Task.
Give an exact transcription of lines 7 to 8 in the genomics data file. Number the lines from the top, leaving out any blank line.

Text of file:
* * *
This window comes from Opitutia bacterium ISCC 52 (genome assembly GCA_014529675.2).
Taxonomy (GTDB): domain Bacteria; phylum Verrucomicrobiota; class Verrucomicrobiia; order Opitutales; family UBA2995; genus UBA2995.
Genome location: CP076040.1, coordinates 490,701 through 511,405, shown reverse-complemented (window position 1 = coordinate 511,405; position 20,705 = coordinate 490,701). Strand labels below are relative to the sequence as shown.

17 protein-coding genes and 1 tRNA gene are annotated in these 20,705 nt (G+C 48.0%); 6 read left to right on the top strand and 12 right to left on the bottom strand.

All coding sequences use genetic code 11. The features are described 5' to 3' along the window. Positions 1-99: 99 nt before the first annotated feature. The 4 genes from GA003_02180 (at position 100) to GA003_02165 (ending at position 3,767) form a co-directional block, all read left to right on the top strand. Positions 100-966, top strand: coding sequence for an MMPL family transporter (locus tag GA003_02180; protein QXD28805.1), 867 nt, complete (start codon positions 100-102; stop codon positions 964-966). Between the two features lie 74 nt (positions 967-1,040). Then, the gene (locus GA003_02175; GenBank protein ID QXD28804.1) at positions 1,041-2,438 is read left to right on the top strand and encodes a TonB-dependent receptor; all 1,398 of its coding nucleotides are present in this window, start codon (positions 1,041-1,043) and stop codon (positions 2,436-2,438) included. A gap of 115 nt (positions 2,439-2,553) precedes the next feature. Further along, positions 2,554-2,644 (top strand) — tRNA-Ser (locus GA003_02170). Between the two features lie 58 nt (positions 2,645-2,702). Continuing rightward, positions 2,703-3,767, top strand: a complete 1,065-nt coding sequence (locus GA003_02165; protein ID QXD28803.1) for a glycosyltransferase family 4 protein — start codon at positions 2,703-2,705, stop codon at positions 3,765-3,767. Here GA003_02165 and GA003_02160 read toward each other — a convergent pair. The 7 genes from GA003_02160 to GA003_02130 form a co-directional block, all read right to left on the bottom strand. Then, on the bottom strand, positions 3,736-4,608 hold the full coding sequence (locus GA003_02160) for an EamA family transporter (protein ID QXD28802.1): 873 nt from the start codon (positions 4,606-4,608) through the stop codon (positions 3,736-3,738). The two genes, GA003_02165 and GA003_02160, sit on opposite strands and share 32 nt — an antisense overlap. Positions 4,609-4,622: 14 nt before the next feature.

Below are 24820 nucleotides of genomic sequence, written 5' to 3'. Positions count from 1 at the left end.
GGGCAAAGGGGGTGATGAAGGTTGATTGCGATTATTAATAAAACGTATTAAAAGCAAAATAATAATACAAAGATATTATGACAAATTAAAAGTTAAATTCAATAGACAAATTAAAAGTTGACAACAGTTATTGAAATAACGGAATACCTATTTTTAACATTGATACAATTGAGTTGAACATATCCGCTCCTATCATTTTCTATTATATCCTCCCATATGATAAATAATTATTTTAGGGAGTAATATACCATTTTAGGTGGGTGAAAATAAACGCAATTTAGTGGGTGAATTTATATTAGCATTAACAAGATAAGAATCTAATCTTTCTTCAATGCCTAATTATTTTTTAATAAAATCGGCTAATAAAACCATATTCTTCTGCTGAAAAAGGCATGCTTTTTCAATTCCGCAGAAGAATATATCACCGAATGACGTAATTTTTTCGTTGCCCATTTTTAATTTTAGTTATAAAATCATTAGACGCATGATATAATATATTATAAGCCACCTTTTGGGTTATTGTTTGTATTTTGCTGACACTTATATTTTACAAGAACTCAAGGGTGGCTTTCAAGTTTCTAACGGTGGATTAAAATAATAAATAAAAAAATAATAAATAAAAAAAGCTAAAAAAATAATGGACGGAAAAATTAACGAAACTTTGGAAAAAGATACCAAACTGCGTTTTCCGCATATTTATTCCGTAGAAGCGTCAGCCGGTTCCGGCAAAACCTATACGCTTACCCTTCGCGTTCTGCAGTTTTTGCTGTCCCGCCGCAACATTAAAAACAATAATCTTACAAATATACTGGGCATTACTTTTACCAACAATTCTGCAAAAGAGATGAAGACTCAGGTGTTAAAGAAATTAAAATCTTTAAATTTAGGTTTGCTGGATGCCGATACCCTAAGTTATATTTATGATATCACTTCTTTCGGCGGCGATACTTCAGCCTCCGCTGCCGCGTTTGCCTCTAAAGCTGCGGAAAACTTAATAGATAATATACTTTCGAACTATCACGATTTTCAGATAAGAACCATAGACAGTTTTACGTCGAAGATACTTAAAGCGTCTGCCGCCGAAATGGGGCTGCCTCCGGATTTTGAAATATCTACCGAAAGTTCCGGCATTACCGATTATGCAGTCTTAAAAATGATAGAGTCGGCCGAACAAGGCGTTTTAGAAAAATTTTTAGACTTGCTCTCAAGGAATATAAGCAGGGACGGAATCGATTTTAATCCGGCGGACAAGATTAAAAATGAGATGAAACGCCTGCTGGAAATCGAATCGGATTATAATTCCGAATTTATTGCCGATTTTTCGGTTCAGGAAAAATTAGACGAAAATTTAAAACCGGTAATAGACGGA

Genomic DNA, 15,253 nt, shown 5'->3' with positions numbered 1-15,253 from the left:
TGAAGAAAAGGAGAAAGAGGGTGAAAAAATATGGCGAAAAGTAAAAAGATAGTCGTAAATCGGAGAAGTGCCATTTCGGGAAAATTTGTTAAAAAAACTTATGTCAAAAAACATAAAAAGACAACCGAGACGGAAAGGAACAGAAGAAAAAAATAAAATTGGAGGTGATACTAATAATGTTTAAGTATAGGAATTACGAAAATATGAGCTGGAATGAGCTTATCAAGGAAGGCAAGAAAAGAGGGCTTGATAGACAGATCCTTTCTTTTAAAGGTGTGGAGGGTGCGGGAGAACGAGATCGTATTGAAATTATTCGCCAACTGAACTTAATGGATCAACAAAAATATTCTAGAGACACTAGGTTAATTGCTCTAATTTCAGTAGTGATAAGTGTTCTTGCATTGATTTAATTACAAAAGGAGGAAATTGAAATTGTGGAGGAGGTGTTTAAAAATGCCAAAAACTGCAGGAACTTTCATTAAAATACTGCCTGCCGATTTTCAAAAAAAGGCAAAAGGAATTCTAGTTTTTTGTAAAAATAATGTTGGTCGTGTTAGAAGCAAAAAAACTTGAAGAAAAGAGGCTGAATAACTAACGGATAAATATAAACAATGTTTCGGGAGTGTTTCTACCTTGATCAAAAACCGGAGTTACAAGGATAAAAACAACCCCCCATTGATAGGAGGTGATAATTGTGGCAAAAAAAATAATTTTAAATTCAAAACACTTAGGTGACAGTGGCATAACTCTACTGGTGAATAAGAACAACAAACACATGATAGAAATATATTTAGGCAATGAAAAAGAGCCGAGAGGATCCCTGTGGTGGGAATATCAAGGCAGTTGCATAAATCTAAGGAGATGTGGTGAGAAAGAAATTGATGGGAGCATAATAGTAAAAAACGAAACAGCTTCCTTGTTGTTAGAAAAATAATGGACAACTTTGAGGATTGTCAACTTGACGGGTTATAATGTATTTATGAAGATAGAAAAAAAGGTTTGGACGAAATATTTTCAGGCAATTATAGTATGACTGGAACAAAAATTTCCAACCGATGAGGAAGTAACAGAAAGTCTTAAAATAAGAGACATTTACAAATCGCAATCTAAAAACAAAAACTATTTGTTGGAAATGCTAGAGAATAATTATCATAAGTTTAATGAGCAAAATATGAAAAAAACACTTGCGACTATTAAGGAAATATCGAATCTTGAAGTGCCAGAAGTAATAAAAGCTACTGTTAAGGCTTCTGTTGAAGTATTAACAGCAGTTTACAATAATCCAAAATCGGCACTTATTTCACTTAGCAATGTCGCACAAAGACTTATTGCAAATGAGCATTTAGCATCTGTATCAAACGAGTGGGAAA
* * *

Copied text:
GGGCAAAGGGGGTGATGAAGGTTGATTGCGATTATTAATAAAACGTATTAAAAGCAAAATAATAATACAAAGATATTATGACAAATTAAAAGTTAAATTCAATAGACAAATTAAAAGTTGACAACAGTTATTGAAATAACGGAATACCTATTTTTAACATTGATACAATTGAGTTGAACATATCCGCTCCTATCATTTTCTATTATATCCTCCCATATGATAAATAATTATTTTAGGGAGTAATATACCATTTTAGGTGGGTGAAAATAAACGCAATTTAGTGGGTGAATTTATATTAGCATTAACAAGATAAGAATCTAATCTTTCTTCAATGCCTAATTATTTTTTAATAAAATCGGCTAATAAAACCATATTCTTCTGCTGAAAAAGGCATGCTTTTTCAATTCCGCAGAAGAATATATCACCGAATGACGTAATTTTTTCGTTGCCCATTTTTAATTTTAGTTATAAAATCATTAGACGCATGATATAATATATTATAAGCCACCTTTTGGGTTATTGTTTGTATTTTGCTGACACTTATATTTTACAAGAACTCAAGGGTGGCTTTCAAGTTTCTAACGGTGGATTAAAATAATAAATAAAAAAATAATAAATAAAAAAAGCTAAAAAAATAATGGACGGAAAAATTAACGAAACTTTGGAAAAAGATACCAAACTGCGTTTTCCGCATATTTATTCCGTAGAAGCGTCAGCCGGTTCCGGCAAAACCTATACGCTTACCCTTCGCGTTCTGCAGTTTTTGCTGTCCCGCCGCAACATTAAAAACAATAATCTTACAAATATACTGGGCATTACTTTTACCAACAATTCTGCAAAAGAGATGAAGACTCAGGTGTTAAAGAAATTAAAATCTTTAAATTTAGGTTTGCTGGATGCCGATACCCTAAGTTATATTTATGATATCACTTCTTTCGGCGGCGATACTTCAGCCTCCGCTGCCGCGTTTGCCTCTAAAGCTGCGGAAAACTTAATAGATAATATACTTTCGAACTATCACGATTTTCAGATAAGAACCATAGACAGTTTTACGTCGAAGATACTTAAAGCGTCTGCCGCCGAAATGGGGCTGCCTCCGGATTTTGAAATATCTACCGAAAGTTCCGGCATTACCGATTATGCAGTCTTAAAAATGATAGAGTCGGCCGAACAAGGCGTTTTAGAAAAATTTTTAGACTTGCTCTCAAGGAATATAAGCAGGGACGGAATCGATTTTAATCCGGCGGACAAGATTAAAAATGAGATGAAACGCCTGCTGGAAATCGAATCGGATTATAATTCCGAATTTATTGCCGATTTTTCGGTTCAGGAAAAATTAGACGAAAATTTAAAACCGGTAATAGACGGA

Genomic DNA, 15,253 nt, shown 5'->3' with positions numbered 1-15,253 from the left: